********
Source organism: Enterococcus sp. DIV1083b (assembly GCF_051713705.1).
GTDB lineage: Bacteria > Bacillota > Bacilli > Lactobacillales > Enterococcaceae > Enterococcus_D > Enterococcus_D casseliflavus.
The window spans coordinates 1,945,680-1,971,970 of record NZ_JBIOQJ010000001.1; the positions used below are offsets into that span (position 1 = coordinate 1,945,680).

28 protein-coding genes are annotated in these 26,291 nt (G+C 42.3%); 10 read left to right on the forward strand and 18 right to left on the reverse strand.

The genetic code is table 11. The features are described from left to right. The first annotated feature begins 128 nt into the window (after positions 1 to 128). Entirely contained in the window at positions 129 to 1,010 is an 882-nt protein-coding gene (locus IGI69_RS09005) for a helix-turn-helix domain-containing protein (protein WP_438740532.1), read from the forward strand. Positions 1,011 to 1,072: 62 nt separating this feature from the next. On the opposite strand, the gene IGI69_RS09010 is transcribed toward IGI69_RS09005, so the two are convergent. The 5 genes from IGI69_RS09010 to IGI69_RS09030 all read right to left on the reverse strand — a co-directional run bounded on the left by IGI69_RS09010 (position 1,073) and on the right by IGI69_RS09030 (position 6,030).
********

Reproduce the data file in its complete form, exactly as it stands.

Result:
Source organism: Enterococcus sp. DIV1083b (assembly GCF_051713705.1).
GTDB lineage: Bacteria > Bacillota > Bacilli > Lactobacillales > Enterococcaceae > Enterococcus_D > Enterococcus_D casseliflavus.
The window spans coordinates 1,945,680-1,971,970 of record NZ_JBIOQJ010000001.1; the positions used below are offsets into that span (position 1 = coordinate 1,945,680).

28 protein-coding genes are annotated in these 26,291 nt (G+C 42.3%); 10 read left to right on the forward strand and 18 right to left on the reverse strand.

The genetic code is table 11. The features are described from left to right. The first annotated feature begins 128 nt into the window (after positions 1 to 128). Entirely contained in the window at positions 129 to 1,010 is an 882-nt protein-coding gene (locus IGI69_RS09005) for a helix-turn-helix domain-containing protein (protein WP_438740532.1), read from the forward strand. Positions 1,011 to 1,072: 62 nt separating this feature from the next. On the opposite strand, the gene IGI69_RS09010 is transcribed toward IGI69_RS09005, so the two are convergent. The 5 genes from IGI69_RS09010 to IGI69_RS09030 all read right to left on the reverse strand — a co-directional run bounded on the left by IGI69_RS09010 (position 1,073) and on the right by IGI69_RS09030 (position 6,030).